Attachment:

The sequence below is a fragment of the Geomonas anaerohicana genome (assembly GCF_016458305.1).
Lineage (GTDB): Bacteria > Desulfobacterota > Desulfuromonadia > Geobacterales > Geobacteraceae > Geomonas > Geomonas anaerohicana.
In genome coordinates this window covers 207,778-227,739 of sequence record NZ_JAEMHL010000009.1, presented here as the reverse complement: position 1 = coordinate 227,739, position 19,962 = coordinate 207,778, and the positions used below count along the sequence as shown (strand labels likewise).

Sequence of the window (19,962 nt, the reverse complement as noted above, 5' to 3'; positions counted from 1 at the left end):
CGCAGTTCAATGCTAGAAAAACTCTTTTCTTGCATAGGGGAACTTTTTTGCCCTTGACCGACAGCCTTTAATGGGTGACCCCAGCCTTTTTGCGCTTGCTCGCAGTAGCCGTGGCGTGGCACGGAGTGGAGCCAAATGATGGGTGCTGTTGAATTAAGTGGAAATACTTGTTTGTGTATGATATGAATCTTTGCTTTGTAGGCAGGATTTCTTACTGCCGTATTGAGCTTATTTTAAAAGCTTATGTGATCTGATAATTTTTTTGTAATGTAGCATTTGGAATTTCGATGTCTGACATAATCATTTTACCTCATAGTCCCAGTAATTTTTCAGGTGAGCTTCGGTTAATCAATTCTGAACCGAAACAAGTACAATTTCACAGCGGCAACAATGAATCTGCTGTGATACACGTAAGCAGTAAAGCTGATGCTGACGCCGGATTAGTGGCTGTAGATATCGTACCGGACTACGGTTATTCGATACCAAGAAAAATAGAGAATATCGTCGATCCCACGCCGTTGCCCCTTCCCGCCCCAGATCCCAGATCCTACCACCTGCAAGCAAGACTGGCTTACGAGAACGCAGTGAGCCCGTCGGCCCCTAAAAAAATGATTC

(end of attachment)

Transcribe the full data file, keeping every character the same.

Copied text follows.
The sequence below is a fragment of the Geomonas anaerohicana genome (assembly GCF_016458305.1).
Lineage (GTDB): Bacteria > Desulfobacterota > Desulfuromonadia > Geobacterales > Geobacteraceae > Geomonas > Geomonas anaerohicana.
In genome coordinates this window covers 207,778-227,739 of sequence record NZ_JAEMHL010000009.1, presented here as the reverse complement: position 1 = coordinate 227,739, position 19,962 = coordinate 207,778, and the positions used below count along the sequence as shown (strand labels likewise).

Sequence of the window (19,962 nt, the reverse complement as noted above, 5' to 3'; positions counted from 1 at the left end):
CGCAGTTCAATGCTAGAAAAACTCTTTTCTTGCATAGGGGAACTTTTTTGCCCTTGACCGACAGCCTTTAATGGGTGACCCCAGCCTTTTTGCGCTTGCTCGCAGTAGCCGTGGCGTGGCACGGAGTGGAGCCAAATGATGGGTGCTGTTGAATTAAGTGGAAATACTTGTTTGTGTATGATATGAATCTTTGCTTTGTAGGCAGGATTTCTTACTGCCGTATTGAGCTTATTTTAAAAGCTTATGTGATCTGATAATTTTTTTGTAATGTAGCATTTGGAATTTCGATGTCTGACATAATCATTTTACCTCATAGTCCCAGTAATTTTTCAGGTGAGCTTCGGTTAATCAATTCTGAACCGAAACAAGTACAATTTCACAGCGGCAACAATGAATCTGCTGTGATACACGTAAGCAGTAAAGCTGATGCTGACGCCGGATTAGTGGCTGTAGATATCGTACCGGACTACGGTTATTCGATACCAAGAAAAATAGAGAATATCGTCGATCCCACGCCGTTGCCCCTTCCCGCCCCAGATCCCAGATCCTACCACCTGCAAGCAAGACTGGCTTACGAGAACGCAGTGAGCCCGTCGGCCCCTAAAAAAATGATTC